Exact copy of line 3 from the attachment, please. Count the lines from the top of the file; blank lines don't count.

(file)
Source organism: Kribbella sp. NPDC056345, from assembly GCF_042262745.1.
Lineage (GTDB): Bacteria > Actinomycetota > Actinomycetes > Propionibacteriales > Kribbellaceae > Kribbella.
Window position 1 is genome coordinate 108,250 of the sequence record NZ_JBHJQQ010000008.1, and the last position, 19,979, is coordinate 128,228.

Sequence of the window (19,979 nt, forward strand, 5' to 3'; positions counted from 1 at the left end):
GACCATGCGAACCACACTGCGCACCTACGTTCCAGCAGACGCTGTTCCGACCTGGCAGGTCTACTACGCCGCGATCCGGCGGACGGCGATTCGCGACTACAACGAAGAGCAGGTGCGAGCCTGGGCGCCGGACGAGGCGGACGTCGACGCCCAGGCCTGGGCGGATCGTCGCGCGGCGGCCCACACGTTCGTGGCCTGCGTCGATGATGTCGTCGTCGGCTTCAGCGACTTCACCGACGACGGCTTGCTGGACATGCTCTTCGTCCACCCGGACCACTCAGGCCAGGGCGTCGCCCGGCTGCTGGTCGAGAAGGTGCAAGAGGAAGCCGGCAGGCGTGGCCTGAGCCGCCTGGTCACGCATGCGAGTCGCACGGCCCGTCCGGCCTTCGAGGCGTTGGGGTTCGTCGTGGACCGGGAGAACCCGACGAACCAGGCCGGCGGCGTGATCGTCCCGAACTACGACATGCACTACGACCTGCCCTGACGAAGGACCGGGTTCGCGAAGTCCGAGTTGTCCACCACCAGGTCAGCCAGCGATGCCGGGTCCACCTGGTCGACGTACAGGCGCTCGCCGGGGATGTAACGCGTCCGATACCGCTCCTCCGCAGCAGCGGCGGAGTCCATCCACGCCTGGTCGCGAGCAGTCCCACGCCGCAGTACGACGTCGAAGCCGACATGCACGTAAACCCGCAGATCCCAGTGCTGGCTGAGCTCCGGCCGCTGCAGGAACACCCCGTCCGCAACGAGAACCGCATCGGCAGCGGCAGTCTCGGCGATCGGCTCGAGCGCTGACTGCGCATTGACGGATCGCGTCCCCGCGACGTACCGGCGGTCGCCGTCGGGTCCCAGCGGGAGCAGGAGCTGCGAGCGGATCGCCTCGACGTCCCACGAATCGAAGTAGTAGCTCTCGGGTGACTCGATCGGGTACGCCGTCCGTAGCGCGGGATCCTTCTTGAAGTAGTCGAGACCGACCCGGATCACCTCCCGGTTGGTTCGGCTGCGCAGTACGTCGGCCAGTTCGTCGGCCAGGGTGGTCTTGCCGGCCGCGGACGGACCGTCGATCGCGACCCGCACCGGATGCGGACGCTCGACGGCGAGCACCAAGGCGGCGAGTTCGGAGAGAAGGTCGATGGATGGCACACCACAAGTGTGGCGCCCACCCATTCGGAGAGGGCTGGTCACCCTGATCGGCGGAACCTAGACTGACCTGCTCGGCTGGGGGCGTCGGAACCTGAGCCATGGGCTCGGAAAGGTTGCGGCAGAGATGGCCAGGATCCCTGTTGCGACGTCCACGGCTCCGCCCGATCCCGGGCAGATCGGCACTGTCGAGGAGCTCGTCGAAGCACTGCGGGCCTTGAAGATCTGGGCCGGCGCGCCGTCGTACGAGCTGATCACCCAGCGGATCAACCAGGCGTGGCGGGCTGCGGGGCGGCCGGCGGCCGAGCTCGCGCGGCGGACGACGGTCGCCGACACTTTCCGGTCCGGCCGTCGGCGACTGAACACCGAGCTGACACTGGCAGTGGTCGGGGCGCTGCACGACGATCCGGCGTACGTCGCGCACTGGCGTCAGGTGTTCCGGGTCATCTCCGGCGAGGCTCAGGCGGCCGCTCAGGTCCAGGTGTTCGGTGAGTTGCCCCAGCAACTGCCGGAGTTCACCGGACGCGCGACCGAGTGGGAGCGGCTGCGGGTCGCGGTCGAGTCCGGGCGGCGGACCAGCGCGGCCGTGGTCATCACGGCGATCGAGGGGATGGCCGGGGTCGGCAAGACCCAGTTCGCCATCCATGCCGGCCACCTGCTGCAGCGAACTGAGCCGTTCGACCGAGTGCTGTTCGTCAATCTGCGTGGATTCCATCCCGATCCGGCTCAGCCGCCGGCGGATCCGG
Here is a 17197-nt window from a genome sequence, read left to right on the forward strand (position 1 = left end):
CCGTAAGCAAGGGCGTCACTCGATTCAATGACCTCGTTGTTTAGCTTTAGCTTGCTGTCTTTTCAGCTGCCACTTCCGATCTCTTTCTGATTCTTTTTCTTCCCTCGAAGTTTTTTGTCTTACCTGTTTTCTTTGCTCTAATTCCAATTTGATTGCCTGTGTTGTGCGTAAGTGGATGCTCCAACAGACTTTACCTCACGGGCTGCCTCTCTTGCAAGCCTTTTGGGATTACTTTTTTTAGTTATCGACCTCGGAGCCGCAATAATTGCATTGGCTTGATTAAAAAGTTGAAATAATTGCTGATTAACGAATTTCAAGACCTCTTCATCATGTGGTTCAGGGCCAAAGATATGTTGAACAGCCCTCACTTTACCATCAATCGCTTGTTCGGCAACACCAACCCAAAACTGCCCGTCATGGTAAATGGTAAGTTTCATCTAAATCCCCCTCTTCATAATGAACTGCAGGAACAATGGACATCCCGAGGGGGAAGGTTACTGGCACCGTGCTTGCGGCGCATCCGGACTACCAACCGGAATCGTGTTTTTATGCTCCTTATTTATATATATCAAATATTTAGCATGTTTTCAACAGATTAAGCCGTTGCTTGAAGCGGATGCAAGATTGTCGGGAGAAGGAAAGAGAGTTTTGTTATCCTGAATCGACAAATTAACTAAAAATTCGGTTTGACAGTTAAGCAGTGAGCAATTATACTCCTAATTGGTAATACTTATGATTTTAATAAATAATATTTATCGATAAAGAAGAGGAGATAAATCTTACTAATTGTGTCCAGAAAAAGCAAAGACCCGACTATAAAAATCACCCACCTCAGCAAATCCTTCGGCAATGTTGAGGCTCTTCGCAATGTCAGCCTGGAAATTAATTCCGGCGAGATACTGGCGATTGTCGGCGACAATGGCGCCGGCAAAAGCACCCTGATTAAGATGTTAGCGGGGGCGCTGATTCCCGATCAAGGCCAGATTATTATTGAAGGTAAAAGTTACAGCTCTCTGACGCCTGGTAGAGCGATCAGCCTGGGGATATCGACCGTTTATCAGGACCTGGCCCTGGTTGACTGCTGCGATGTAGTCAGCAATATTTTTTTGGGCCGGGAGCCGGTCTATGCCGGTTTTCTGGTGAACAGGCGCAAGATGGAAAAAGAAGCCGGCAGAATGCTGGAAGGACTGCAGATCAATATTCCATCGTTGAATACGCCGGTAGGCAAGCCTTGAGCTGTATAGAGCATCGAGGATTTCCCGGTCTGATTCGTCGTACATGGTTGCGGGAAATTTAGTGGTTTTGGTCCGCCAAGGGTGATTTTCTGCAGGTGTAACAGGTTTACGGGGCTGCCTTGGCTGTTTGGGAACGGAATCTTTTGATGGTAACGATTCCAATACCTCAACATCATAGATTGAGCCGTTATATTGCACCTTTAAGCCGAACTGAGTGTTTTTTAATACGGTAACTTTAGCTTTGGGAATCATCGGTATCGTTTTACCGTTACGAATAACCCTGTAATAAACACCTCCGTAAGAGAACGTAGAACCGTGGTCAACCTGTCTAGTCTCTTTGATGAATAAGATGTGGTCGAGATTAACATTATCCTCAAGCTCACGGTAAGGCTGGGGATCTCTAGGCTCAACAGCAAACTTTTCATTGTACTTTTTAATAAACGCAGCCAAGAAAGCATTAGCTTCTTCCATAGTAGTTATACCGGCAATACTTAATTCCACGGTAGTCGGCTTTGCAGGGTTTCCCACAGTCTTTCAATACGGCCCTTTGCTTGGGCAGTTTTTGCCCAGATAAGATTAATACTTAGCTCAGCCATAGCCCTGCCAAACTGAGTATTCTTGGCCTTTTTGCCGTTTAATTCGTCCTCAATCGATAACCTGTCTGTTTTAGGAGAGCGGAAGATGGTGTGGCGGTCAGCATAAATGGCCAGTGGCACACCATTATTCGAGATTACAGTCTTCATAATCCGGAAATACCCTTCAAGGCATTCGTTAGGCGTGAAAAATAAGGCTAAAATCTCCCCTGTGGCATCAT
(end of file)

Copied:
Window position 1 is genome coordinate 108,250 of the sequence record NZ_JBHJQQ010000008.1, and the last position, 19,979, is coordinate 128,228.